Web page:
Before he was sent to prison for a 1995 murder, Rodriguez was a lawful permanent resident of the US. His status was revoked when he was convicted of murder, and it is still revoked even though the murder charge was false. Now, finally out of prison after rotting away for a rime he didn’t commit, Rodriguez faces the deportation.
Rodriguez was brought to America as a child and his entire family is here. “It would be a very big injustice for them to do that to not only my mother, but my family, who have tried so hard to prove his innocence all these years,” his sister said.
I’ll go even further than that. The United States owes Rodriguez. It’s a different kind of debt than what it owes Miguel Perez-Montes, the Army combat veteran we just deported after removing his legal status for a drug conviction, but it is still a debt. Our justice system stole two decades from him. He should be given full citizenship along with a lot of money and an apology.
1 Different rights, same unethical tactics. Debbie Wasserman Schultz (D-Fla.), whose very existence as a power in the Democratic Party is an indictment of the party’s integrity and trustworthiness, proved it again by proposing a bill that would require background checks for ammunition purchases. “You do not have the right to bear bullets,” she proclaimed Monday at a news conference at the Pembroke Pines Police Department in Florida.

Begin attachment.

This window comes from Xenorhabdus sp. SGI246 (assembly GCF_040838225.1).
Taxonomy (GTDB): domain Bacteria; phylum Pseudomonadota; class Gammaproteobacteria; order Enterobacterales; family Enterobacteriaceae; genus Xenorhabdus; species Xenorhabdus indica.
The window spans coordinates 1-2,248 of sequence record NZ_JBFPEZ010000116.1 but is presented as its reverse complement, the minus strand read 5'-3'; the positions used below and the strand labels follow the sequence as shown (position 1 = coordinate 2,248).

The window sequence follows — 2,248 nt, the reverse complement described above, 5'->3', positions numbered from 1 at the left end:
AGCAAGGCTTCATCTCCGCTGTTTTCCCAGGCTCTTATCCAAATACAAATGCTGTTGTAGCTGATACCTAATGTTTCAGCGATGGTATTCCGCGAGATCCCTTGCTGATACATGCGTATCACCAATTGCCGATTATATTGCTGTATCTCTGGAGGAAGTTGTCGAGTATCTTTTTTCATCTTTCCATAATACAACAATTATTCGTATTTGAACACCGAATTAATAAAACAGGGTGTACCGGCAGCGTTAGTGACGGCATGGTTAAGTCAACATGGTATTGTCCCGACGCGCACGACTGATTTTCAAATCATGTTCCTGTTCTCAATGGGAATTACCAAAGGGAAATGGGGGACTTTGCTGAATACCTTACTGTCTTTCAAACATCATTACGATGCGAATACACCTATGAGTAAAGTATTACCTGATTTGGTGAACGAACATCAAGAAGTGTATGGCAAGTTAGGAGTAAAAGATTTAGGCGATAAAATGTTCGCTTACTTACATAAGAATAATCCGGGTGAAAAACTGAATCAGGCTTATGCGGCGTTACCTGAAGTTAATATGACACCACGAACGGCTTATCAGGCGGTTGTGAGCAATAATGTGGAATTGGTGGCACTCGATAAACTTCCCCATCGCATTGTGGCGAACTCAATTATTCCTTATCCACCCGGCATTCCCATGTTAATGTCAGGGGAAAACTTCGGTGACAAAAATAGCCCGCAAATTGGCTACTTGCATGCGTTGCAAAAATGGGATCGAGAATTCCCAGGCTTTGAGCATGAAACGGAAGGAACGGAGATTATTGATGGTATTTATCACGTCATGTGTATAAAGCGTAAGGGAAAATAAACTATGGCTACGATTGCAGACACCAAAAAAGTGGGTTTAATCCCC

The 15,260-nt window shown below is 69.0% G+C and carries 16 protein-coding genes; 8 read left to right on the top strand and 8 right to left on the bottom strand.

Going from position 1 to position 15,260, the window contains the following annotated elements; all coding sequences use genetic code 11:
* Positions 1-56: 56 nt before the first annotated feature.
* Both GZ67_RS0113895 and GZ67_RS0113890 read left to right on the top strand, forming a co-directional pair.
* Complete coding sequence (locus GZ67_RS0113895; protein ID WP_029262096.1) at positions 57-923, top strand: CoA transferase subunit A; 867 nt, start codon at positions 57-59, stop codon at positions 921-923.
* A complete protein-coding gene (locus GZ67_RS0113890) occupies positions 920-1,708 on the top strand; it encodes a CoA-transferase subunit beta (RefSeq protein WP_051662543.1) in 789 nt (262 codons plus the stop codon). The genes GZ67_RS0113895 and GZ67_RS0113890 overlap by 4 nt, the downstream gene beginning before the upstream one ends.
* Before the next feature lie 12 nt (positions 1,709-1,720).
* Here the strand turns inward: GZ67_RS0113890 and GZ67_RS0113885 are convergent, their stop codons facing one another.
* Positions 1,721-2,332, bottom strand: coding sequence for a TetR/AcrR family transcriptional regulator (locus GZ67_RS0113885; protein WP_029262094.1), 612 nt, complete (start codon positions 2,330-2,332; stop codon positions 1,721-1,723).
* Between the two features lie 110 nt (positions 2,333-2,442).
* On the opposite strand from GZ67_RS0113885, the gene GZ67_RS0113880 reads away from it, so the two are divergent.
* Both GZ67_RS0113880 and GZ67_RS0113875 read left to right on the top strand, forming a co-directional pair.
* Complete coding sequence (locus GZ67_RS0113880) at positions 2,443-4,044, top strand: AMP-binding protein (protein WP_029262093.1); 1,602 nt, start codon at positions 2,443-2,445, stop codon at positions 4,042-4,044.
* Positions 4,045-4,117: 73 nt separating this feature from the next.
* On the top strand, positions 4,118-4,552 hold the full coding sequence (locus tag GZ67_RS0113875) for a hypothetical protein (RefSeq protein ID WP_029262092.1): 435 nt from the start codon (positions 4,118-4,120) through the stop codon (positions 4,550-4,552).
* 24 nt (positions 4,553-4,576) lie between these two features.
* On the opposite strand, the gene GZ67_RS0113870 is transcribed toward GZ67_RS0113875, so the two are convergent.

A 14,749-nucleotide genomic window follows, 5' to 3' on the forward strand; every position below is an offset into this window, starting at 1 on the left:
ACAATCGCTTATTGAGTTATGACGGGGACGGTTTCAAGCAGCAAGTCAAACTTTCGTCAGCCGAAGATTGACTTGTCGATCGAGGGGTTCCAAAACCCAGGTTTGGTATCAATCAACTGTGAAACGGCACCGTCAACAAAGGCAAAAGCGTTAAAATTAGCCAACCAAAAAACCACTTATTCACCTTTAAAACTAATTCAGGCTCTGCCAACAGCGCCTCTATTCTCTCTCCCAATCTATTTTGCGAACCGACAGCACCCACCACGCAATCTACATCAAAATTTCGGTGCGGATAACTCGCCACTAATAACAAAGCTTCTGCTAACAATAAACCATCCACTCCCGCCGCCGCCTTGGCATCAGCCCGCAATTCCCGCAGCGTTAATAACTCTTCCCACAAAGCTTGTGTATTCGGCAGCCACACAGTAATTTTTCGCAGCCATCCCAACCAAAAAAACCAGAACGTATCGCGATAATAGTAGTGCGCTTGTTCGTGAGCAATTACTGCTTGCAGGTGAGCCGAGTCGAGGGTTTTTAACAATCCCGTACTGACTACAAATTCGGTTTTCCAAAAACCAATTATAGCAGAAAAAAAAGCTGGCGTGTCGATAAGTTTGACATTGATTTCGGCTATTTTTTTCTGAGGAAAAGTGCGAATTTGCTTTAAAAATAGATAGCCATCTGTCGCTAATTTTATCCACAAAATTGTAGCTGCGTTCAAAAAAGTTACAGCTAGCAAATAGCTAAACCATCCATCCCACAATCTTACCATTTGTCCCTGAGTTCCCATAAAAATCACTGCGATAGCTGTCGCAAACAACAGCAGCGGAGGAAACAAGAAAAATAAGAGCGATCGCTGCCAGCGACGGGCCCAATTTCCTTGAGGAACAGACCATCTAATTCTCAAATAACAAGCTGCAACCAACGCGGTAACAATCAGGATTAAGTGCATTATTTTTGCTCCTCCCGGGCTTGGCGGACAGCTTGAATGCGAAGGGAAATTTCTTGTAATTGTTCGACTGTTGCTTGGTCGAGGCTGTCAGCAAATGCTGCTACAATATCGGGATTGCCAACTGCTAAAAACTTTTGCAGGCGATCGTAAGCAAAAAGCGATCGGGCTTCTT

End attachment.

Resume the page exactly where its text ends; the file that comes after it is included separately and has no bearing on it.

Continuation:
Progressives, honest observers, and the courts have rightly expressed disgust at various cynical efforts to circumvent other Constitutional rights by similar tactics. In Whole Woman’s Health v. Hellerstedt, for example, decided on June 27, 2016, the Supreme Court held in a 5-3 majority that two provisions of a Texas law, one requiring physicians who perform abortions to have admitting privileges at a nearby hospital and another requiring abortion clinics in the state to have facilities comparable to an ambulatory surgical center, places a substantial and unconstitutional obstacle in the path of women seeking an abortion, because they constituted an undue burden on abortion access.
“Life would be so much simpler if our elected officials and activists employed an adaptation of the Golden Rule, and looked objectively at issues from the other side’s point of view. This is especially true in the realm of rights. Second Amendment absolutists insist that virtually any laws regulating who can purchase guns… have the ultimate goal of eliminating that right entirely, which, in many instances is the case, especially if you listen carefully to the rhetoric of the legislators proposing such measures. There is little difference from this and what anti-abortion advocates are attempting to do with laws like House Bill 2 (H. B. 2).”
In fact there was no difference at all, and now Wasserman-Schultz is using the same unethical tactic. (Imagine: Debbie Wasserman-Schultz using an unethical tactic!) The ethical principle is the same in both matters: a right isn’t a right if legal obstacles make it difficult to exercise that right. Any regulation imposed on a constitutional right must not create “a substantial obstacle” and must be reasonably related to “a legitimate state interest.” Wasserman-Schultz’s statement—I know she’s an idiot, but she is also a member of Congress and is supposed to know something—directly contradicts settled and core Constitutional principles. There is indeed a “right to bear bullets,” because without ammunition, the right to bear arms is an illusion. Continue reading →